Hey, Wall: A Story of Art and Community
Written by Susan Verde; Illustrated by John Parra
Published in 2018 by Simon and Schuster
Grades PreK – Grade 5
“Look at you now. You are beautiful! Now you tell the real story of us. And together we are somethin’ to see!” In Hey, Wall a young boy takes notice of an old, empty concrete wall in his diverse New York City neighborhood and decides to transform it. Narrated by an unnamed boy of color, he speaks directly to the wall throughout the book. He tells the wall about what he does in the street with his friends and about the communal gatherings that happen in his home and on the rooftops. He asks the wall questions like, “Can you smell what’s cookin’?” and “Can you hear our music?” After the efforts of neighbors and friends, the neglected wall becomes a work of street art affirming the story of the neighborhood, its history, and the people who live there. Hey, Wall is a celebration of street art and artists, but it is equally a celebration of the heroism of children who take action to become change agents for their communities. Author Susan Verde uses spare text often with repeated sentence starters to weave a hopeful narrative about the ways a wall can unite rather than divide a community, offering an antidote to public discourse today about walls. Award winning illustrator John Parra’s flat matte illustrations are full of color, energy, and texture and play with perspective throughout the book. Backmatter includes a note from the author as well as a note from the illustrator which explain memories they have of influential murals in their lives. Full of classroom possibilities, Hey, Wall is a book that invites readers to do something positive to make the world more beautiful for everyone.
Teaching Ideas: Invitations for Your Classroom
From Read-Aloud to Shared Reading. The simple, single sentence structure throughout most of the book offers wonderful opportunities to move from a read-aloud structure to shared reading over a series of days. Invite students to participate in multiple readings of the book by using a document camera to enlarge the lines of text. Shared reading days can be used to focus on high frequency words, attending to end punctuation, and using your voice to match the meaning. Following multiple readings of the book, add Hey, Wall to a partner reading literacy center for students to keep practicing their oral reading, identification of high frequency words, fluency, and discussion skills. *This invitation was originally in our Tiny, Perfect Things entry.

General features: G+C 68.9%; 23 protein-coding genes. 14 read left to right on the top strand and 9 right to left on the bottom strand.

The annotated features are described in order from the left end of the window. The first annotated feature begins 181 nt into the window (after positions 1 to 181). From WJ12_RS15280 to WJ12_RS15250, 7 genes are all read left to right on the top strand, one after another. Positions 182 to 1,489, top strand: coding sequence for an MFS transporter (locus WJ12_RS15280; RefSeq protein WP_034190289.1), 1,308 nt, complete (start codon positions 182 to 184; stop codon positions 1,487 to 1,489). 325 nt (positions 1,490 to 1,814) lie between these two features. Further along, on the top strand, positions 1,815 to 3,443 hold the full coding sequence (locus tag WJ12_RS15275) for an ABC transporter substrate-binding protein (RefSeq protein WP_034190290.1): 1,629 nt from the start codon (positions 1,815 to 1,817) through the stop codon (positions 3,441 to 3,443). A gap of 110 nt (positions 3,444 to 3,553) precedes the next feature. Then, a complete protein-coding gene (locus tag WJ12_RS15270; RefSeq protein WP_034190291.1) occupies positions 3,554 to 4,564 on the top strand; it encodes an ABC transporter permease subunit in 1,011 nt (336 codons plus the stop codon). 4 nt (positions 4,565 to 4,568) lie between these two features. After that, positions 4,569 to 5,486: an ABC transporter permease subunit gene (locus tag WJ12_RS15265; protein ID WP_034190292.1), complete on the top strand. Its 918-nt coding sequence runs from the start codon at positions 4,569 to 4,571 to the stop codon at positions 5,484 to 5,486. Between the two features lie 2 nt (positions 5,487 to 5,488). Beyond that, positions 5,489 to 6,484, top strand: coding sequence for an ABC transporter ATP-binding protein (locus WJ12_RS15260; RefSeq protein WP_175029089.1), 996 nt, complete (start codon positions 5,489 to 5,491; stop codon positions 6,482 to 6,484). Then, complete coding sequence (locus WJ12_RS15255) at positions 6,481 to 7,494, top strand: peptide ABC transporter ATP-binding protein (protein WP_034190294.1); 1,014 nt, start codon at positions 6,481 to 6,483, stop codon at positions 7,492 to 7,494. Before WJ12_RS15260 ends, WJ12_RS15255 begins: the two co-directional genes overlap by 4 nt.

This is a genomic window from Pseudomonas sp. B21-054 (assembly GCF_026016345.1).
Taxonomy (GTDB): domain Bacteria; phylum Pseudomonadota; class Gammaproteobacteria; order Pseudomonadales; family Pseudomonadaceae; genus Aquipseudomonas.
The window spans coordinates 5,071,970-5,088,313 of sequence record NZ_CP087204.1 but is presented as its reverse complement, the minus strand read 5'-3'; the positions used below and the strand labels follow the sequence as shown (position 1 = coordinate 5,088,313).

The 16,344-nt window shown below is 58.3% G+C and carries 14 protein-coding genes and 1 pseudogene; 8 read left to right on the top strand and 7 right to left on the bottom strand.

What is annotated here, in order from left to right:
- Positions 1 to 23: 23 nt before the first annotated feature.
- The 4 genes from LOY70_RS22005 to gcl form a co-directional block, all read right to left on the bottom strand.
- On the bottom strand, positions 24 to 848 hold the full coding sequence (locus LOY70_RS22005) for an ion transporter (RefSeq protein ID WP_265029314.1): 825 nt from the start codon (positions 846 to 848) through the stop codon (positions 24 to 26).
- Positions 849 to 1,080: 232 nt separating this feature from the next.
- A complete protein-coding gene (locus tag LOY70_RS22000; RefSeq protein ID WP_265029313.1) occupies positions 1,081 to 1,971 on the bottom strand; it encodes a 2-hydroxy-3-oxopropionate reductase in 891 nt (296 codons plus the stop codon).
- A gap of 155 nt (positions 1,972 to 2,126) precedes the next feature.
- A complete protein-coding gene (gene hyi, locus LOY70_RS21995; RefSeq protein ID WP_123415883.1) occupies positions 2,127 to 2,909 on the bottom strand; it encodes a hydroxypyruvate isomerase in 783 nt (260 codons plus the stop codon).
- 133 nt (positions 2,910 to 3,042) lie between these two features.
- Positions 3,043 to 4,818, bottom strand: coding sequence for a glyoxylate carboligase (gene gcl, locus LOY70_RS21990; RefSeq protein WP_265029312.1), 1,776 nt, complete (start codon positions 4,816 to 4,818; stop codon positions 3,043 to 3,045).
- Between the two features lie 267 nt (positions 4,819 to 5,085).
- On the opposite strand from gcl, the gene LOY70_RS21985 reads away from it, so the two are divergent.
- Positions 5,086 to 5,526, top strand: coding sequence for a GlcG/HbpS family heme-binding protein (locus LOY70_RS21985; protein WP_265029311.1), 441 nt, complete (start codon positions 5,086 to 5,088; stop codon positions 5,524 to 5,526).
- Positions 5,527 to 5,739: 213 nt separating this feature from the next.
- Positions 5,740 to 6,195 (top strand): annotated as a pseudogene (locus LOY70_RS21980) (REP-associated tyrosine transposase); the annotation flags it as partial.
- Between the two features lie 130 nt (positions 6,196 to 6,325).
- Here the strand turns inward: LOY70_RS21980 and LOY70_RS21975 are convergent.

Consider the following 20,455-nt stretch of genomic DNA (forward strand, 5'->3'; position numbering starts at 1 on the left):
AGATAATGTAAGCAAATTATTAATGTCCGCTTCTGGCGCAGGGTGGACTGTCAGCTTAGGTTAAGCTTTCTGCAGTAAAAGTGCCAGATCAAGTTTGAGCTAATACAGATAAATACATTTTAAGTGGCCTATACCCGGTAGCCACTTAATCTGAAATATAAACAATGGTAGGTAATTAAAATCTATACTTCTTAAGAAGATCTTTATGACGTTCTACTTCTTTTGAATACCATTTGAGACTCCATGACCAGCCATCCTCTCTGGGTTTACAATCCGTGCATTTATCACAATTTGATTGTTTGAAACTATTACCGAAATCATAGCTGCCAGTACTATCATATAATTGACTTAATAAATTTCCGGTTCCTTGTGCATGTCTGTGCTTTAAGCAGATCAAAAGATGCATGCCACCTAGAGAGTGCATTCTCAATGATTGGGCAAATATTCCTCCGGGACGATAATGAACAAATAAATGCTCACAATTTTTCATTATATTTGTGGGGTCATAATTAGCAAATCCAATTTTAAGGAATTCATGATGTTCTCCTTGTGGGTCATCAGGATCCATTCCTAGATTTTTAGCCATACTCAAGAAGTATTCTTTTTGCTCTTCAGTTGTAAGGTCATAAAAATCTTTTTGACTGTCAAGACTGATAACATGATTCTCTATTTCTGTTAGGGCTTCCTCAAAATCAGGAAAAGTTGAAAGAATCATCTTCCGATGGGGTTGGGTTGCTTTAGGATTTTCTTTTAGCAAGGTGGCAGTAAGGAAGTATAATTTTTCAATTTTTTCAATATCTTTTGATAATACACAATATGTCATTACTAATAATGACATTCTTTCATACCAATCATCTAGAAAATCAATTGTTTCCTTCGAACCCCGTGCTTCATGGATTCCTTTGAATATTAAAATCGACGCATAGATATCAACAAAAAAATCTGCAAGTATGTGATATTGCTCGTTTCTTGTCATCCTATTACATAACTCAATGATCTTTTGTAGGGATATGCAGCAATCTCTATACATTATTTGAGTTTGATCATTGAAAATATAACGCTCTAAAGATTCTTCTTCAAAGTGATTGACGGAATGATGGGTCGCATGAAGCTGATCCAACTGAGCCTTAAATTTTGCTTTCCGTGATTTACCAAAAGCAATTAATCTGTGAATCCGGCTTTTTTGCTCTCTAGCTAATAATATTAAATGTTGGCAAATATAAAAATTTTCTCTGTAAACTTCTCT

Wall Art: Creating a Class Mural. Hey, Wall is a powerful model for creating your own class mural on large bulletin board paper or on a playground or neighborhood wall. Support students to notice and name what the narrator does in the middle of the book to imagine, plan, collaborate, and start painting the wall. Gather other books about murals such as Maybe Something Beautiful: How Art Transformed a Neighborhood by F. Isabel Campoy, Diego Rivera: His World and Ours by Duncan Tonatiuth and Luis Paints the World by Terry Farish. Then, gather your students to plan a theme for your own mural that can tell the story of your class, your school, or your neighborhood. For further inspiration, read the note from the author and discuss Susan Verde’s childhood experience painting a playground mural. What did she do first? How did the mural make her feel? Consider going on a neighborhood walk to document things that could be part of the mural. Support your students in different roles to allow everyone to be part of the mural process from sketching to painting to caption creating.